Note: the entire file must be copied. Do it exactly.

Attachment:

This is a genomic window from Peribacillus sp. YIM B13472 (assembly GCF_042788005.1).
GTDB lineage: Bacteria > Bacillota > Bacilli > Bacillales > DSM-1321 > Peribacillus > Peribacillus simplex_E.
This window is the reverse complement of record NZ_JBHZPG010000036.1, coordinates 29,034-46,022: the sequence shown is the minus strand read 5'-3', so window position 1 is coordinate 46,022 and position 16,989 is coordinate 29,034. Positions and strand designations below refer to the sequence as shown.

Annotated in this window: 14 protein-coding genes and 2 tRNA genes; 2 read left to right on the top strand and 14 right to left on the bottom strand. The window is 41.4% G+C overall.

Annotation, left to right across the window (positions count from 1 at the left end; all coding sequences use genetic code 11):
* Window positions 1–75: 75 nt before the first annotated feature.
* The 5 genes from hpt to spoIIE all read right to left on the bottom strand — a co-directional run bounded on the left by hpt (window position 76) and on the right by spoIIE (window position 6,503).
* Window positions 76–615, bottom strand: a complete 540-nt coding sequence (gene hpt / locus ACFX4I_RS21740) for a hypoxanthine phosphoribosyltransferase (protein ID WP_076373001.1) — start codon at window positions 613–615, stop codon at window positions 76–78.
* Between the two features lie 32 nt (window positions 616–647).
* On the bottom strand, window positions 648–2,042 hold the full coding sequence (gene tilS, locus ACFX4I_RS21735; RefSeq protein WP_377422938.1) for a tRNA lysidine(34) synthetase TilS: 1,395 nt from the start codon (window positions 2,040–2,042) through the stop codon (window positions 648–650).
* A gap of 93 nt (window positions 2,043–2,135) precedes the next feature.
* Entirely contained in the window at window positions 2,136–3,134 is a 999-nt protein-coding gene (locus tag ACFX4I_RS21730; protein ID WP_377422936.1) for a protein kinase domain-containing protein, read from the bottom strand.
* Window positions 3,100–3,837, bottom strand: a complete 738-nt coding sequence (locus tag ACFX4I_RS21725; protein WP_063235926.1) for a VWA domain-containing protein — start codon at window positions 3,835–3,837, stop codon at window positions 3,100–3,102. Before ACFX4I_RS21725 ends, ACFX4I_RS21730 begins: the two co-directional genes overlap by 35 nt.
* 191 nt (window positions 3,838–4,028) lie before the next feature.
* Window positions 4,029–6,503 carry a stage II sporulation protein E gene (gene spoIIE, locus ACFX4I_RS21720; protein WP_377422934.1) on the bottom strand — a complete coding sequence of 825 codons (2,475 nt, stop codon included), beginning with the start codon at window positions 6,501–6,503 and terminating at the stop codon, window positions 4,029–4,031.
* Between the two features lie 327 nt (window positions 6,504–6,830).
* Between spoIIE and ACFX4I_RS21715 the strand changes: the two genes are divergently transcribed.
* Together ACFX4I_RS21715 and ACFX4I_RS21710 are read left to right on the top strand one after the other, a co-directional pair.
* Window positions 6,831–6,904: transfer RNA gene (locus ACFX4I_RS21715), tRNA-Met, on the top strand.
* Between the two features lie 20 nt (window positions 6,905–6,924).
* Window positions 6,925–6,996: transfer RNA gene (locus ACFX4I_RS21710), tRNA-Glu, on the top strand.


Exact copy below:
This is a genomic window from Peribacillus sp. YIM B13472 (assembly GCF_042788005.1).
GTDB lineage: Bacteria > Bacillota > Bacilli > Bacillales > DSM-1321 > Peribacillus > Peribacillus simplex_E.
This window is the reverse complement of record NZ_JBHZPG010000036.1, coordinates 29,034-46,022: the sequence shown is the minus strand read 5'-3', so window position 1 is coordinate 46,022 and position 16,989 is coordinate 29,034. Positions and strand designations below refer to the sequence as shown.

Annotated in this window: 14 protein-coding genes and 2 tRNA genes; 2 read left to right on the top strand and 14 right to left on the bottom strand. The window is 41.4% G+C overall.

Annotation, left to right across the window (positions count from 1 at the left end; all coding sequences use genetic code 11):
* Window positions 1–75: 75 nt before the first annotated feature.
* The 5 genes from hpt to spoIIE all read right to left on the bottom strand — a co-directional run bounded on the left by hpt (window position 76) and on the right by spoIIE (window position 6,503).
* Window positions 76–615, bottom strand: a complete 540-nt coding sequence (gene hpt / locus ACFX4I_RS21740) for a hypoxanthine phosphoribosyltransferase (protein ID WP_076373001.1) — start codon at window positions 613–615, stop codon at window positions 76–78.
* Between the two features lie 32 nt (window positions 616–647).
* On the bottom strand, window positions 648–2,042 hold the full coding sequence (gene tilS, locus ACFX4I_RS21735; RefSeq protein WP_377422938.1) for a tRNA lysidine(34) synthetase TilS: 1,395 nt from the start codon (window positions 2,040–2,042) through the stop codon (window positions 648–650).
* A gap of 93 nt (window positions 2,043–2,135) precedes the next feature.
* Entirely contained in the window at window positions 2,136–3,134 is a 999-nt protein-coding gene (locus tag ACFX4I_RS21730; protein ID WP_377422936.1) for a protein kinase domain-containing protein, read from the bottom strand.
* Window positions 3,100–3,837, bottom strand: a complete 738-nt coding sequence (locus tag ACFX4I_RS21725; protein WP_063235926.1) for a VWA domain-containing protein — start codon at window positions 3,835–3,837, stop codon at window positions 3,100–3,102. Before ACFX4I_RS21725 ends, ACFX4I_RS21730 begins: the two co-directional genes overlap by 35 nt.
* 191 nt (window positions 3,838–4,028) lie before the next feature.
* Window positions 4,029–6,503 carry a stage II sporulation protein E gene (gene spoIIE, locus ACFX4I_RS21720; protein WP_377422934.1) on the bottom strand — a complete coding sequence of 825 codons (2,475 nt, stop codon included), beginning with the start codon at window positions 6,501–6,503 and terminating at the stop codon, window positions 4,029–4,031.
* Between the two features lie 327 nt (window positions 6,504–6,830).
* Between spoIIE and ACFX4I_RS21715 the strand changes: the two genes are divergently transcribed.
* Together ACFX4I_RS21715 and ACFX4I_RS21710 are read left to right on the top strand one after the other, a co-directional pair.
* Window positions 6,831–6,904: transfer RNA gene (locus ACFX4I_RS21715), tRNA-Met, on the top strand.
* Between the two features lie 20 nt (window positions 6,905–6,924).
* Window positions 6,925–6,996: transfer RNA gene (locus ACFX4I_RS21710), tRNA-Glu, on the top strand.